I’ll explain more with this case
So, say for example that Jane earns $36,000 a year and follows the percentages suggested by the 6 jars budgeting system to a tee.
That means that she’s spending $19,800 a year or $1,650 a month on her necessities alone and saving $3,600 a year or $300 a month towards her financial freedom which is what she values the most.
If we follow the 4% rule which states that you need roughly 25 times your annual expenses saved in order to have a reasonable chance of not running out of money in retirement and we assume an average 8% rate of return on her investments it will take Jane roughly 32 years to become financially independent based on just her necessities.
If we’ve included the rest of her spending into this calculation it would, of course, take even longer, she’s saving 10% of her income for herself which means that in one way or another she’s spending or at least will be spending in the case of the long-term savings jar about 90% of her income in Jane’s case that would be $32,400 or year or roughly $2,700 a month.
Assuming the same rate of return Jane would need roughly 38 years to have enough money to be financially independent on her current lifestyle.
What I’m getting at here is that
in Jane’s case, since she values that financial freedom so highly she may want to adjust some of the percentages in that financial freedom jar so that she can live her dream earlier on in her life and if she doesn’t it’s quite possible this budget could fail her.
Unless she takes a page out of Eker’s playbook, the page that I wholeheartedly agree with and starts to generate a passive income stream or even multiple passive income streams through not just investing but also side hustles.
The idea being that this will not only raise her income so that that 10% savings rate will be more effective in terms of raw dollar value but also, in an ideal scenario, her passive income grows to enough to fund her lifestyle without actually needing to wait the 38 + years.
And Jane may even take this further and decide that she really wants to accelerate this process as much as possible in which case she could, of course, go to the passive income route with the side hustles while still working her full-time day job and simultaneously increasing that 10% savings rate to a larger percentage of your income.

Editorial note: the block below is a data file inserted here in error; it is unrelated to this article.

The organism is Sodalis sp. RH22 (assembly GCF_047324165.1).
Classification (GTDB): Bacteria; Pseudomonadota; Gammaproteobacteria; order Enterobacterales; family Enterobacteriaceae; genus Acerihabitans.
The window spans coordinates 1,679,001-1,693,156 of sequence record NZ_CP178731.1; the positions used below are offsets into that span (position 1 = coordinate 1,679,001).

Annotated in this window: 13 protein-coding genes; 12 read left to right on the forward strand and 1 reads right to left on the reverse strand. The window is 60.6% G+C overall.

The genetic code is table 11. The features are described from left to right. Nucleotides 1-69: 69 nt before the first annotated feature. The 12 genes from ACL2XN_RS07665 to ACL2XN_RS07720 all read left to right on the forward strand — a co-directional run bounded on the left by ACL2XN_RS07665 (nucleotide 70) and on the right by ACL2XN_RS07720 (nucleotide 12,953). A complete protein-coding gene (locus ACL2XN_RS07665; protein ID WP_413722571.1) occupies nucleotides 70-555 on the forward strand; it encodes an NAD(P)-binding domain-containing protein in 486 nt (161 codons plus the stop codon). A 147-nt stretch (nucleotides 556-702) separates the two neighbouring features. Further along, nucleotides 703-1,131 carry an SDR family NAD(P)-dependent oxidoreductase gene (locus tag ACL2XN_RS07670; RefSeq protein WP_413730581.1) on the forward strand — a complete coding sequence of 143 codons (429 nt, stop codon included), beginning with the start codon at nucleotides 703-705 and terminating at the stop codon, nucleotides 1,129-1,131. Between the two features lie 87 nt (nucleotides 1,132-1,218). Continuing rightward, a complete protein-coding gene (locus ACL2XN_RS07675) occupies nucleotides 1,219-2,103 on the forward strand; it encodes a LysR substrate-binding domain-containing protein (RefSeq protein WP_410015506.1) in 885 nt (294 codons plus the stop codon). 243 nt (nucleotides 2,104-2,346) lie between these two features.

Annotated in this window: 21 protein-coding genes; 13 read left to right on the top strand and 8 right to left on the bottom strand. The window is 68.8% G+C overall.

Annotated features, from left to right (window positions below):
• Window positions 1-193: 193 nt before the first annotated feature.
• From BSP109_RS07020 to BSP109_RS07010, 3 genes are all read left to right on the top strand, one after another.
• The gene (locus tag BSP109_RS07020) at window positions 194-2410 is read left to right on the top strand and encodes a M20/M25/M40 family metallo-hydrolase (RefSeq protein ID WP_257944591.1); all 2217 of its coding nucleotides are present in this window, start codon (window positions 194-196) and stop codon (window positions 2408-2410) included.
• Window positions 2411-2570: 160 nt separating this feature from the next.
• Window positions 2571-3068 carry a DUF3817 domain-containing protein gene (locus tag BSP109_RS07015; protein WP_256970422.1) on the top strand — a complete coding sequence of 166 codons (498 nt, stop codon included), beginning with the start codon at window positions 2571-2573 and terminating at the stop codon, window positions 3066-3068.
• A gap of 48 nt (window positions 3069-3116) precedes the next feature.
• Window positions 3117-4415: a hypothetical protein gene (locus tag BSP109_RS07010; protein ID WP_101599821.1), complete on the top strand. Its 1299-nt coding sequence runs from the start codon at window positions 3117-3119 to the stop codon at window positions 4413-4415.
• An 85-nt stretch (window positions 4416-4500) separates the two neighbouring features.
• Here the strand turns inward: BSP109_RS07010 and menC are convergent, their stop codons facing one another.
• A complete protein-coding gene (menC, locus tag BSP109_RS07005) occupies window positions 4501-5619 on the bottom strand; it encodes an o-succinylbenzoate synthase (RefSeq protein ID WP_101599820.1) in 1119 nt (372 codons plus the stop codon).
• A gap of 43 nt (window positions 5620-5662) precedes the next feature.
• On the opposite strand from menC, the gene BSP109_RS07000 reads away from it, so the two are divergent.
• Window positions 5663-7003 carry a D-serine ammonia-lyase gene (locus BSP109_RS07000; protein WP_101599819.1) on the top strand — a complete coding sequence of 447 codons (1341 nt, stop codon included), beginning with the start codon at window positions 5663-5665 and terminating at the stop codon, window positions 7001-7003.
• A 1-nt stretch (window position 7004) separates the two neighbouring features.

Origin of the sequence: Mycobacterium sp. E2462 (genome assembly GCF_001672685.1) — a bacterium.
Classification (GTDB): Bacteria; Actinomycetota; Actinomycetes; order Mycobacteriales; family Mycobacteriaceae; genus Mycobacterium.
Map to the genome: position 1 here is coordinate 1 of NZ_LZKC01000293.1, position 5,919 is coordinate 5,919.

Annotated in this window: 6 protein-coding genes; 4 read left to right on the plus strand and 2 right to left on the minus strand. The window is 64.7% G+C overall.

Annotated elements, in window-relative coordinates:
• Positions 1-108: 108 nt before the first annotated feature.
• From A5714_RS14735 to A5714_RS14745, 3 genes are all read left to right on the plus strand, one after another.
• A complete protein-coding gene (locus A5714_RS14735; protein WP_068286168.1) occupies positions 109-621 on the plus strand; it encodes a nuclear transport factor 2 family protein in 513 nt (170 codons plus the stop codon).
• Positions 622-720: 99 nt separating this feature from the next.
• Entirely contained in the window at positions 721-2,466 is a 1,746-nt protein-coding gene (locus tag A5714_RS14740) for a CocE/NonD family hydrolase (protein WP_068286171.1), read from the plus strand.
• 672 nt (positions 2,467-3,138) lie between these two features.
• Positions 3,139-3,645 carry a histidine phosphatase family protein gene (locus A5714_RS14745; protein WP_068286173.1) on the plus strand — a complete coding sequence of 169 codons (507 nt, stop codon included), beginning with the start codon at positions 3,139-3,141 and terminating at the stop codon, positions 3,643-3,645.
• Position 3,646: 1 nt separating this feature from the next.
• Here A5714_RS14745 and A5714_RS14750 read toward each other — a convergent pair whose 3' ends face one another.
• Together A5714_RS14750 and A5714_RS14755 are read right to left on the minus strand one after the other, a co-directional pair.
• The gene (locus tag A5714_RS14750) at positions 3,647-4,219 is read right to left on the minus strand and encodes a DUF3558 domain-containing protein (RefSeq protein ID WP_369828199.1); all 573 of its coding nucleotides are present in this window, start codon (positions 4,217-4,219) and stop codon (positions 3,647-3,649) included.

Let’s say that Jane started a side hustle that allows her to take home an extra $1,000 a month on top of her day job and she raised her savings rate to a whopping 50% of her income thanks to some creative savings techniques.
That would mean, in this new scenario, she’s earning $48,000 a year and saving $24,000 a year.
Now, her financial freedom number is just 25 times the $24,000 that she’s spending per year as opposed to 25 times the $32,000 that she was spending before and since she’s saving roughly $2,000 a month she hits her $600,000 new financial freedom number in a little under 14 years assuming an 8% rate of return.
Who would the 6 jars budgeting method work for?
The nice thing about these percentage-based budgets is they’re capable of working well for pretty much anybody but I do think it would probably work best if you’re someone who already has a fairly good idea of what it is they value and fairly good idea of where your money is currently going
Because the downside to these percentage-based budgets is that they don’t have much detail at least in comparison to detail budgets like the zero-based budget
So it is possible to lose track of where exactly your money’s going but this is less of a crucial issue if you’re coming into the budget with your finances already relatively under control and your values surrounding money already relatively understood.
Thanks for your time
This was my approach to the 6 jars budgeting method. I hope you liked it and if you did then I recommend you to join my newsletter I post about money management and how to make money online.